Mysteries Of The Early Goble Families And Their English Roots!

In 1939 the Media Research Bureau in Washington DC did a Genealogical and Historical Sketch on the name and family of Goble. The results of the study are reprinted below.

"The name of Goble, sometimes Gobel, is believed to have been a comparatively recent variant on the ancient Anglo-Saxon personal name of Godbold or Godbeald. One writer says of Godbeald that it "survives more fully as Godbolt and Goble". These names appear in ancient English and early American records in the various spellings of Godbeald, Godbold, Godebold, Godbould, Godbolt, Gobaud, Gobett, Gobet, Gobble, Gobell, Gobel, Goble, and others. Of these, the last mentioned form is that most frequently used in America in modern times.

Among the earliest records of the name as a personal or baptismal name are those of one Godebold, who is recorded in the "Doomsday Book" (compiled near the end of the eleventh century by order of the Norman conquerors of England) as a "previous Anglo-Saxon tenant," and those of Godebold de Writel, who was living at Writel, in England, (the French "de" meaning "of") between the years 1216 and 1272. The name was first assumed as a patronymic by the sons of those so called.

Records of the English family of Godbold, from which the American families of Goble or Gobel are believed to be, in large part, at least, descended, include those of John Gobaud, of Huntindonshire, about the year 1273; those of Nicholas Godbould, of Badingham, County Suffolk, in the first half of the sixteenth century, whose daughter Margery married William Dade before 1556; those of Richard Godbold, of County Norfolk, in 1561; those of Thomas Godbould, of County Norfolk about 1618; those of John Godbold, of Buckinghamshire, before 1621; those of Thomas Godbold, of London, who married the Widow Isabel Gower in 1667; those of Sire William Godbold, of Mendlham, County Suffolk, who married the lady Elizabeth Bacon, of Gillingham, County Norfolk in 1669; those of Richard Godbold, of Hatfield Peverell, County Essex, "Gentleman", who married Millicent Brampton in 1672; and those of Thomas Godbould, of London, who was married in 1631 to Elizabeth Caswell.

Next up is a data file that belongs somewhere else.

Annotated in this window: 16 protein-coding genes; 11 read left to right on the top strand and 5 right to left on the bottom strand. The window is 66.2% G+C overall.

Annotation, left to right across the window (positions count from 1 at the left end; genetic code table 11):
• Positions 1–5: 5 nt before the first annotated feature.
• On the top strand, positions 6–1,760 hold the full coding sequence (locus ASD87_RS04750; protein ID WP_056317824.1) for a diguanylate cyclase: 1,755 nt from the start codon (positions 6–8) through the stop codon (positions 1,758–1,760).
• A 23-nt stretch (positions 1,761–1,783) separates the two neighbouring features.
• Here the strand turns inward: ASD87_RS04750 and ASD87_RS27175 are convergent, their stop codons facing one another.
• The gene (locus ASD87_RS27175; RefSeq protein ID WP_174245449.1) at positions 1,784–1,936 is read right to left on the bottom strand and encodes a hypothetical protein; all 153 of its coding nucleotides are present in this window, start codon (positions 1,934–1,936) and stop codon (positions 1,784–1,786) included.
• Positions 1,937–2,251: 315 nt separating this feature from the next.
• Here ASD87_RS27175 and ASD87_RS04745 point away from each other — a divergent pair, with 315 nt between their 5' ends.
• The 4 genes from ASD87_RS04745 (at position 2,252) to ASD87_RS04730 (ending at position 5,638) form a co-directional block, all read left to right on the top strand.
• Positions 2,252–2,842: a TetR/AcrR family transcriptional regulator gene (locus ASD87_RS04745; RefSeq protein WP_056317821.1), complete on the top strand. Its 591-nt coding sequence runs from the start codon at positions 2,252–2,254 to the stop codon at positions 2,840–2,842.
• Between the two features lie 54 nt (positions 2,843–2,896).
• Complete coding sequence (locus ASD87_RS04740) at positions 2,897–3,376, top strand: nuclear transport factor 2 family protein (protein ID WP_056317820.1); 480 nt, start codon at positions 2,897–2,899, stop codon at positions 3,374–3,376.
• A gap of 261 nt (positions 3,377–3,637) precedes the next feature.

About the beginning of the following century one James Goble was living at Petworth, in the County of Sussex. He married Walsingham Sheppard, of that place, and was the father by her of a son named James, who left issue by his wife Elizabeth, daughter and heiress of Richard Holmes, of two children, James Homes and Elizabeth Goble.

John Goble, who settled on the Island of Antigua, in the West Indies, in the early eighteenth century, purchased one hundred and forty-five acres of land in St. Philip's parish before the year 1724. By his wife Elizabeth, he was the father of a son named Martin, who married Mary, daughter of Samuel Harman, in 1746 and had issue by her of two sons, John and Samuel Wickham Goble.

While the connecting links are not in evidence, it is considered probable that all of the Gobles of America are descended from the before-mentioned British lines. In many cases, too, Gobel is known to be a variant of Goble, but some of the American lines of that name may be descended from certain Continental European Gobels.

The first of the family in America was Thomas Goble, who settled at Charlestown, Mass., in 1634, but later removed to Concord, in the same colony. By his wife Alice, he was the father of six children, John, Thomas, Elizabeth, Mary, Sarah, and Daniel."

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Copyright © 1997 by Evelyn Goble Steen, All Rights Reserved
This page last updated on December 28, 1998
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